Local app update: iHealth Sg

If you need to get to the nearest hospital or clinic or if you want to find an emergency room with the shortest queue, there's an app for that.

The Ministry of Health has just made iHealth Sg available for free on Apple's App Store. Developed by 2359 Media, the app, probably the first government iPhone app, is a comprehensive guide to GP clinics, polyclinics, hospitals, laboratories and nursing homes in Singapore.

You can search for a clinic or hospital nearby using the iPhone's GPS ability.

Pick a facility and it will give you its address and phone number. You can also locate it on the map. By far the coolest feature though is the ability to check out the queue at polyclinics or hospital by viewing the waiting room webcams.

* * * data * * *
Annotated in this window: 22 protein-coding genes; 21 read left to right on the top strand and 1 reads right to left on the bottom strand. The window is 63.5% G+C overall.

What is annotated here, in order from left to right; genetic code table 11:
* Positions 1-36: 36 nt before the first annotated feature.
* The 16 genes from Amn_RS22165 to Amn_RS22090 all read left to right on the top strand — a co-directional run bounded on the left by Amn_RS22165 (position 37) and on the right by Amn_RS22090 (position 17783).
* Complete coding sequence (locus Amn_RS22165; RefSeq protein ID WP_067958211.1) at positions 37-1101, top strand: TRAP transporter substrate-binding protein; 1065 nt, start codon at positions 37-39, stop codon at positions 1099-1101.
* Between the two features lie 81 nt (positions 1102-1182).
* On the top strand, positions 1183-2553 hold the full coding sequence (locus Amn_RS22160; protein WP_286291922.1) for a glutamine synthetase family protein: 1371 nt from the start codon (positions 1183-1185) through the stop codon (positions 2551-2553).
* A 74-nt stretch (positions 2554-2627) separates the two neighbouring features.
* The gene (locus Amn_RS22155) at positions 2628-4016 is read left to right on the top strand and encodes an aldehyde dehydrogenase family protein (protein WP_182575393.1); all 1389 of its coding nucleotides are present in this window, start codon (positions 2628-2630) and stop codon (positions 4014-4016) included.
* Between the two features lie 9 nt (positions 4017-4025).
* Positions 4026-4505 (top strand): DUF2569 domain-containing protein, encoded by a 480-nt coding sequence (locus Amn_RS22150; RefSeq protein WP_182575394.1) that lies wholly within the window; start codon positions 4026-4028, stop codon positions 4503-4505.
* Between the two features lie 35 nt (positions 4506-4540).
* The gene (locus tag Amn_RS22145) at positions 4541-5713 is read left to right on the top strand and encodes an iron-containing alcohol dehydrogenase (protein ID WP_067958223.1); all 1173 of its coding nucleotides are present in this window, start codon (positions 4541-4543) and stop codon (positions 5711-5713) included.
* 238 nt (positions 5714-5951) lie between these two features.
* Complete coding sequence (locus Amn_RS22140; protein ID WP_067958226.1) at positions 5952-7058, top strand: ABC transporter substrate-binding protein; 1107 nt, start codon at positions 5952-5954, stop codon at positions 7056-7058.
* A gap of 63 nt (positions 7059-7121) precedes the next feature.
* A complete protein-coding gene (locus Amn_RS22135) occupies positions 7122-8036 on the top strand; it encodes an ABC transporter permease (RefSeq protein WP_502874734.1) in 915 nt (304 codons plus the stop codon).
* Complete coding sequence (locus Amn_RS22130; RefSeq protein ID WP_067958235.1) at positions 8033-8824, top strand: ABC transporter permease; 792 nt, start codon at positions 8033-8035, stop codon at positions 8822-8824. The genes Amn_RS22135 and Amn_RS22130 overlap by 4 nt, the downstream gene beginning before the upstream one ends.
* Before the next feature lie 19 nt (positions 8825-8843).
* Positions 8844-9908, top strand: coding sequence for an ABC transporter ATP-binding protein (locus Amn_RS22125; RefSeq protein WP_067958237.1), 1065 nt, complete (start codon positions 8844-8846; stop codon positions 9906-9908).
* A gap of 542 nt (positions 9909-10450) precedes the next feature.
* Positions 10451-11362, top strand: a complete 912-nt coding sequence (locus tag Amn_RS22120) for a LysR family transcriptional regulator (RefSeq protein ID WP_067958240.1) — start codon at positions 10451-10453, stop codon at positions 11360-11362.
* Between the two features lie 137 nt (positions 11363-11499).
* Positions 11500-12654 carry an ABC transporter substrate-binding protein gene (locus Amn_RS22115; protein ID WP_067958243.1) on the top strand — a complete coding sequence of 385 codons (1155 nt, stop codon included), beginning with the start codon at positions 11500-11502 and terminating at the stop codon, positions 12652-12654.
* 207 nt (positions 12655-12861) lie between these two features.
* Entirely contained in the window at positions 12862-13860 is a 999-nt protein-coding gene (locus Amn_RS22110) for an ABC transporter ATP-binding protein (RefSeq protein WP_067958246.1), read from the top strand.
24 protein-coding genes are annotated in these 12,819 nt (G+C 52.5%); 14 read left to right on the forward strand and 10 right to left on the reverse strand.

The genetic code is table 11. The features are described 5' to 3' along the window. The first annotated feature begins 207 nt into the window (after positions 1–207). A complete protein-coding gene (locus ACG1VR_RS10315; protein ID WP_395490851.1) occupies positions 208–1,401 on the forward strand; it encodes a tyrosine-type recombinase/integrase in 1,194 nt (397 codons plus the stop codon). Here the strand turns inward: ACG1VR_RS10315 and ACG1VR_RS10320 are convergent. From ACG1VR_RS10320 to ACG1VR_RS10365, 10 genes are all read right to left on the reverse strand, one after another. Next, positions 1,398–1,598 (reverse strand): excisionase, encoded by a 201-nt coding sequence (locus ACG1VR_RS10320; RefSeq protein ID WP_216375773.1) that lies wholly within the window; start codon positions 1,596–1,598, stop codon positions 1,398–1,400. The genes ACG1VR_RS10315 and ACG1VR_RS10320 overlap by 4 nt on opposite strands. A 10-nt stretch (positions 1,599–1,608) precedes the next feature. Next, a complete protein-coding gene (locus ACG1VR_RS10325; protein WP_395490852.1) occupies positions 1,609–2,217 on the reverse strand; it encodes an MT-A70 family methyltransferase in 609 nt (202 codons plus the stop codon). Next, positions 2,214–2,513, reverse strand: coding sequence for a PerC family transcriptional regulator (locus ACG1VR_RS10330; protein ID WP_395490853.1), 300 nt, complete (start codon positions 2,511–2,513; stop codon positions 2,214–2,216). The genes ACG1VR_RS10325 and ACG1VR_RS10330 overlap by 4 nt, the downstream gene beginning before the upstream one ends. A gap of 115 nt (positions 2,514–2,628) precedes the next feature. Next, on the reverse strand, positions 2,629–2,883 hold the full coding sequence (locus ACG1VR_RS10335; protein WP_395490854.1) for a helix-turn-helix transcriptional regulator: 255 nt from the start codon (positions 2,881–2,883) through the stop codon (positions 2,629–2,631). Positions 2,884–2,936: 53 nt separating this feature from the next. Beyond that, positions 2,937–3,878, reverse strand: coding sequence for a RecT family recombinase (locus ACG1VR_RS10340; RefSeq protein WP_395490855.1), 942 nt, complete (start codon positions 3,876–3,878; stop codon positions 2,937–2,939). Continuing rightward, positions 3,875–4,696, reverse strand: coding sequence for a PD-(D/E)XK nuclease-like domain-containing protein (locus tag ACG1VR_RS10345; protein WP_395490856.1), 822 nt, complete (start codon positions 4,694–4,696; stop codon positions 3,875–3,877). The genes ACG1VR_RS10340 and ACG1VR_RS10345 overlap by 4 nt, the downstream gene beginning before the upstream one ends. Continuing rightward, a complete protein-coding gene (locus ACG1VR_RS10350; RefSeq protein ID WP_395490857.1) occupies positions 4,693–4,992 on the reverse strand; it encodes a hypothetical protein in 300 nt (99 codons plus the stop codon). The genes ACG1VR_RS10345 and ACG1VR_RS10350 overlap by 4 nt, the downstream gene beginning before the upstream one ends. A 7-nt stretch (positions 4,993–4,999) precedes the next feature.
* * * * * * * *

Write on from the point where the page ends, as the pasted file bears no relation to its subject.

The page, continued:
Clinics which have been registered as Pandemic Preparedness Clinics have also been marked out. These are special clinics that people with flu-like symptoms should go to for assessment when the H1N1 situation reaches the mitigation phase following the sustained community transmission.

Friday, July 3, 2009

SingTel to sell iPhone 3GS on Jul 10

SingTel has just announced that the Singapore launch for the iPhone 3GS is Friday, July 10. Details on pricing will be released next week, according to the press release.

You can register to get an update on pricing and launch details from SingTel here.

Wednesday, July 1, 2009

About iMerlion

About us
iMerlion - The Singapore iPhone Guide obsessively covers the latest developments in the iPhone scene in Singapore.
Frequently Asked Questions
1. Wasn't this site previously just known as The Singapore iPhone Guide?